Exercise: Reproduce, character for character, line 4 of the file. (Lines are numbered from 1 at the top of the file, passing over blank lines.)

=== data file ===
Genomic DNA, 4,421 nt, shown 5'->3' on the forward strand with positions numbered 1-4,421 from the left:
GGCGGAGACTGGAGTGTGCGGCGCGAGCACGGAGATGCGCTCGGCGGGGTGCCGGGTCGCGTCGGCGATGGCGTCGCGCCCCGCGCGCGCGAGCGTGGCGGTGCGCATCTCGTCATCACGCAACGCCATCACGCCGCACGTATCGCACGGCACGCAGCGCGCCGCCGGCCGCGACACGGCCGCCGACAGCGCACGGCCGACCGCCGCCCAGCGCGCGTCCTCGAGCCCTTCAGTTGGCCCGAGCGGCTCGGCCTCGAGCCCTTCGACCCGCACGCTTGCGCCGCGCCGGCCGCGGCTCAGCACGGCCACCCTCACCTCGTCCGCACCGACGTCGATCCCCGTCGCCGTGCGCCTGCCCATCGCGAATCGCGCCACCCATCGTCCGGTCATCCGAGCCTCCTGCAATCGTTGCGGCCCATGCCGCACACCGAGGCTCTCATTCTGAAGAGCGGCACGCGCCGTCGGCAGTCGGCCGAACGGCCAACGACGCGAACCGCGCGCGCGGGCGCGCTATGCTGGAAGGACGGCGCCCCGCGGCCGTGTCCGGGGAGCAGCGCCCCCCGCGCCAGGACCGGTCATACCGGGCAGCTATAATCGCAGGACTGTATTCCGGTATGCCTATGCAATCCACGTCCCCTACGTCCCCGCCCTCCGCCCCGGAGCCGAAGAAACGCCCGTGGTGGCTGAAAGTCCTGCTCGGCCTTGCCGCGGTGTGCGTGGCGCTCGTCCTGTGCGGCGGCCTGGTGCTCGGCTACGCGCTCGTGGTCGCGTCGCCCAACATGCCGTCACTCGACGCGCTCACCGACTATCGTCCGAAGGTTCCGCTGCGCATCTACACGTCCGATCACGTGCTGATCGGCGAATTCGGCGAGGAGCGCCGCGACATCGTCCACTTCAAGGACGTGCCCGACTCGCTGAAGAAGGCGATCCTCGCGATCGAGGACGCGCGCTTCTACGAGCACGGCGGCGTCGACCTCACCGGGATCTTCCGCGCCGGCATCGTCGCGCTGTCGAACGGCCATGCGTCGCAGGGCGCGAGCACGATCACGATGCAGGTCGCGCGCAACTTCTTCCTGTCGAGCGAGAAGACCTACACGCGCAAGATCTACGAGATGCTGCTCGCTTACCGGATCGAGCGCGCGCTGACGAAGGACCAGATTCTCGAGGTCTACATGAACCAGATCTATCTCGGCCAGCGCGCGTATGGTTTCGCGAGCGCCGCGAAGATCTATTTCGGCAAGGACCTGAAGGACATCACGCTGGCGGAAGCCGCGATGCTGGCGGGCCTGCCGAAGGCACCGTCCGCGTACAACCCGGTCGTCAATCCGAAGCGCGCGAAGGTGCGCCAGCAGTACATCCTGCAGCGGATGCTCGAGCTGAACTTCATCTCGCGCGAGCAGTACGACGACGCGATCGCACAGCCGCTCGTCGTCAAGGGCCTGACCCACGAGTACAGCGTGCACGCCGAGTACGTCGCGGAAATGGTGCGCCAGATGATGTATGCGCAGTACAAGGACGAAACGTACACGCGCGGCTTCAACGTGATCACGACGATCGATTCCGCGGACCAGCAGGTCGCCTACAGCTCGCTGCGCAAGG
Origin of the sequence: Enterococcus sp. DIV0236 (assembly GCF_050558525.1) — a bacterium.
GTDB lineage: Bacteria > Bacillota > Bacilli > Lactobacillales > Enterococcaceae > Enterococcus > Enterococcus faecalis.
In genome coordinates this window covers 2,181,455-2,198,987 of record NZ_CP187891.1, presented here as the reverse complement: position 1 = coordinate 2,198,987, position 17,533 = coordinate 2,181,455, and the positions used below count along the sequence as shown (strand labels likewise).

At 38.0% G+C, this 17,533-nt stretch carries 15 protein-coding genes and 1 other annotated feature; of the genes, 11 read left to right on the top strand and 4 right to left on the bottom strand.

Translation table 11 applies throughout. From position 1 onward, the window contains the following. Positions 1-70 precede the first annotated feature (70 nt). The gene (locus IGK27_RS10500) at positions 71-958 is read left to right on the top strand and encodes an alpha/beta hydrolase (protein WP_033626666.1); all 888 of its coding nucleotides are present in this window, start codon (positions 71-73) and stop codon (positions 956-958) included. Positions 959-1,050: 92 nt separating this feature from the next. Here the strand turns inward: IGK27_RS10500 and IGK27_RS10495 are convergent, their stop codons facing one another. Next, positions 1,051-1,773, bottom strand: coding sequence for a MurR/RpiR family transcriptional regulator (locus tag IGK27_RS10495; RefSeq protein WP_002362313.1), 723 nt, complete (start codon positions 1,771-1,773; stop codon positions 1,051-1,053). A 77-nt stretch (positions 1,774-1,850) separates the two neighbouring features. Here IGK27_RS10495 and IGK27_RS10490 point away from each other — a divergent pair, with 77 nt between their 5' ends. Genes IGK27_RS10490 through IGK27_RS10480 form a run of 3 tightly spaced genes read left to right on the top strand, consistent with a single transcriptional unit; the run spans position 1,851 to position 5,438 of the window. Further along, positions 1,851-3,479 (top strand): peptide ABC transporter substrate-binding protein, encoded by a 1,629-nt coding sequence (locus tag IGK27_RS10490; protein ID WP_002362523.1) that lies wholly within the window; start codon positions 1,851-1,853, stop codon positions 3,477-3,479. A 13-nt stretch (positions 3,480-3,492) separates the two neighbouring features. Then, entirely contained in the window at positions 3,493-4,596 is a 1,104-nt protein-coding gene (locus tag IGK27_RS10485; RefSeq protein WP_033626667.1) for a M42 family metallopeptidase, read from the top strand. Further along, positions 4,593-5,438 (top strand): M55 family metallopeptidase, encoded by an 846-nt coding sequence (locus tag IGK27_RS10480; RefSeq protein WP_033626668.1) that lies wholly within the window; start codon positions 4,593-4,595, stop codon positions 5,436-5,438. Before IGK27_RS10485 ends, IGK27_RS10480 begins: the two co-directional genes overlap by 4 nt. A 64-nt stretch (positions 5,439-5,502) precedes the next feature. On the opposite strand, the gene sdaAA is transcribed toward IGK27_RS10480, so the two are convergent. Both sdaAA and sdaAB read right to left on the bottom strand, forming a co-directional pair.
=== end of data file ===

GTDB lineage: Bacteria > Bacillota > Bacilli > Lactobacillales > Enterococcaceae > Enterococcus > Enterococcus faecalis.